Generally speaking, all wood produces about the same amount of heat per pound when burned, regardless of whether it is a hardwood or a softwood. The main difference between woods is density. Five pounds of oak may be just one piece, whereas five pounds of catalpa could be three or four similarly sized pieces. Denser wood generally burns hotter and longer, and produces longer-lasting coals. But in some areas of North America, especially in very cold northern Canada, soft woods are the only ones readily available.
What matters most for an effective burn is the wood's moisture content. Wood with less than 20 percent moisture works well as firewood. Wetter wood can certainly be used, but it takes longer to light, and usually produces a lot of smoke.
Ultimately, any wood is effective if it has the right moisture content, has been cut and split for optimal use in the particular wood stove in which it will be burned, and has been properly seasoned, which means it has been stacked, stored and air-dried for at least one year.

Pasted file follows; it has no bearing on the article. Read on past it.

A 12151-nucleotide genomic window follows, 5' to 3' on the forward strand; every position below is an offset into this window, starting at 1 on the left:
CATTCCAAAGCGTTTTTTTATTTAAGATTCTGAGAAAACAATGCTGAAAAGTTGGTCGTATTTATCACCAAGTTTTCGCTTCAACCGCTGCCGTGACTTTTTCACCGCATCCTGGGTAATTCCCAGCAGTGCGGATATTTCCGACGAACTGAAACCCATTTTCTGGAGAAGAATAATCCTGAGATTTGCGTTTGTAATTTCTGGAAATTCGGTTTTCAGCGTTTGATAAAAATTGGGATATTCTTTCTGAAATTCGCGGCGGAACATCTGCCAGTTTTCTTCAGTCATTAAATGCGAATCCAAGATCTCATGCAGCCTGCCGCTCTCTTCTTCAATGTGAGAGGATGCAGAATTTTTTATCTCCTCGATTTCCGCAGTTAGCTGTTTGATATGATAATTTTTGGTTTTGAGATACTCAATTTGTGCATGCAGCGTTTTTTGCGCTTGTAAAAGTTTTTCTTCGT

Catulpa as Firewood
Individual pieces of catalpa do not give off as much heat as similar-sized pieces of a hardwood like oak or maple. This makes it perfect for fall and spring wood burning, when you don't want want your stove to overheat your house.
Even in the deep of winter, though, catalpa can do a good job of supplying heat; you'll just need to use it in larger quantities than you would hardwoods.
Catalpa is easy to split, even with a small hand axe. Because of this, it is a great wood to use for kindling when you start a fire or when, after an evening burn, you need to get the hot coals flaming again. If you have some dry catalpa, you can use it together with slightly wet hardwood to keep the fire lit.
Although lit catalpa does not burn as long as many other woods, many of today's more energy-efficient wood stoves have sophisticated draw mechanisms that will extend its burn time much longer than was previously possible.